Sun Microsystems' StarOffice 8

With most of the features for a fraction of the price, StarOffice 8 promises improvements on its already efficient office suite with Windows-like functionality.

September 23, 2005

5 Min Read
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Open Documents

One of the first things I noticed is version 8 uses a new file format: OpenDocument. ODT is an XML format specified by the OASIS (Organization for the Advancement of Structured Information Standards) OpenDocument 1.0 schema. It facilitates file sharing and reduces file sizes. Word documents requiring 2,307 KB and 13,204 KB of disk, for instance, used just 1,542 KB and 6,063 KB, respectively, in StarOffice as ODT text files.

The OpenDocument schema defines a common XML structure for text documents, spreadsheets, charts, drawings and presentations. That makes ODT files easy to transform using XSLT (Extensible Stylesheet Language Transformation) or any other XML tool. I could easily import, read and save text documents whether they originated in versions of StarOffice 6/7 or various versions of Word. Excel and PowerPoint files were just as easy to convert into StarOffice Calc and Impress files.

Importing documents into StarOffice and its ODT format takes a bit of time. That 13,204-KB doc file took Writer 28 seconds to import and open--long enough time to refill my coffee but not long enough to add cream and sugar. Once I saved the file in ODT format, Writer could open it as fast as Microsoft Word opened its corresponding doc file (in about 7 seconds). The Enterprise version even has a utility to estimate how long the migration from Office to StarOffice will take.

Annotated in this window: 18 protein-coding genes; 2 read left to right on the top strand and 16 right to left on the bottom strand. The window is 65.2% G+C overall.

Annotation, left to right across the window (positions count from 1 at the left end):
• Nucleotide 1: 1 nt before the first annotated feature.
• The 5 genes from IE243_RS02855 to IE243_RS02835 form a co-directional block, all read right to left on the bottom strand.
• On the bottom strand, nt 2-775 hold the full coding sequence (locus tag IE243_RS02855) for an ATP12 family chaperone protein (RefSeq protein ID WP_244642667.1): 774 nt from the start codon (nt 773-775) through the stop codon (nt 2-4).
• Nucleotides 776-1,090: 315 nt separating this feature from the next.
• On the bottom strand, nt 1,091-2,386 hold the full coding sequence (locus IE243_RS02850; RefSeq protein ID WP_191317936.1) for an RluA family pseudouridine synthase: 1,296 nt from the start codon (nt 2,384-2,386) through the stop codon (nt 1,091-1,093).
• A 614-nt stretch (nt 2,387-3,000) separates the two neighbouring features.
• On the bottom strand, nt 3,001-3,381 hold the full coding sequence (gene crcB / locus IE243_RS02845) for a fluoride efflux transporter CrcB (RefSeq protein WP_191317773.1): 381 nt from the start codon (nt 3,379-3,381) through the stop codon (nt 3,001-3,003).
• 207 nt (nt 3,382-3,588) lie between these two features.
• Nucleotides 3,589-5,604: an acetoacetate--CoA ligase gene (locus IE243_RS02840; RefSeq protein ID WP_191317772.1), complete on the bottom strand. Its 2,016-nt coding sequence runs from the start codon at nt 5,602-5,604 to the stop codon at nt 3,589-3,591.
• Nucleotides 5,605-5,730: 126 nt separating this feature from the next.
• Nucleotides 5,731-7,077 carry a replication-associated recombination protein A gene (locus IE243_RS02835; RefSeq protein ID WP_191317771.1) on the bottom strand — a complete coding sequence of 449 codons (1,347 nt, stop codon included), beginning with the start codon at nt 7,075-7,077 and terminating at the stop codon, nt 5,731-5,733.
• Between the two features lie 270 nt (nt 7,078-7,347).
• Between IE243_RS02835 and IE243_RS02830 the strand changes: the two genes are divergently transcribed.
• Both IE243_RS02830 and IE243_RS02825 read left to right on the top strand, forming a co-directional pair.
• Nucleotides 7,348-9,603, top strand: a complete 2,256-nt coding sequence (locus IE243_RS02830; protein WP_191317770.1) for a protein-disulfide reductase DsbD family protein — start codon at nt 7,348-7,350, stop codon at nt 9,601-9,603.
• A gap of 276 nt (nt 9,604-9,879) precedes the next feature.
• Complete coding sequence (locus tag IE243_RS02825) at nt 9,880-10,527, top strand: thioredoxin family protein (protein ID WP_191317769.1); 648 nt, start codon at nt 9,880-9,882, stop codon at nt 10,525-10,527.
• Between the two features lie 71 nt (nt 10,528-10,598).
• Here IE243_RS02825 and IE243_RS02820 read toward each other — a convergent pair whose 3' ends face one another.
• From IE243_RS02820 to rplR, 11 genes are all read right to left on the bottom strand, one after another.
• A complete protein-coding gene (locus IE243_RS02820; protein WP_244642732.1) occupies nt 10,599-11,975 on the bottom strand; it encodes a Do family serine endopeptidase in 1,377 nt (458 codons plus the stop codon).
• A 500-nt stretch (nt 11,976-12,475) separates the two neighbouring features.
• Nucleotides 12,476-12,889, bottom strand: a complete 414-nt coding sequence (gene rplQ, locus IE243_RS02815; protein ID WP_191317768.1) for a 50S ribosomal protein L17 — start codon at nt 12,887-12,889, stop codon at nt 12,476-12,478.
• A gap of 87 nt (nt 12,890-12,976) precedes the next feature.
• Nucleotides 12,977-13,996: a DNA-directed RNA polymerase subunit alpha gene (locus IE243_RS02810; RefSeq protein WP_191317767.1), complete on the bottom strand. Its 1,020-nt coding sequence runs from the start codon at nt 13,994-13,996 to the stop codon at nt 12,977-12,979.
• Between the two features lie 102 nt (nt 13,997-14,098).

Text PainterStarOffice Writer gives end users most of the tools they need to process documents. The Word-like interface includes many, if not all, of the tools found in Word. The process for inserting objects--such as special characters or URLs--is similar to that of Word, for example, as is the process of formatting text and pages. To format special sections of a document differently, you can use StarOffice's new paintbrush formatter.

I love this feature and use it often to change small sections of a document. Rather than create sections and section breaks to do the job, I used the paintbrush to replicate the text styles I want. To test this function in Writer, I highlighted the formatted text and clicked on the paintbrush menu button and the cursor changed into a paint can. I then moved to the page of the document that needed the same special format, highlighted the text, and clicked once. My formats were replicated on the new text. Right on!

Star OfficeClick to Enlarge


Writer makes it easy to add digital signatures from the file menu using certificates from trusted sources like VeriSign. I also easily exported a document in Adobe Acrobat format and controlled the level of compression used for images and maintained PDF tags in the transformation. As a result, the table of contents, hyperlinks and notes translated from my ODT file to the new PDF format. Headers of my document turned to PDF bookmarks, hypertext links stayed consistent in the text, and notes changed to comments. The only negative was that the added formatting increased the size of my PDF file.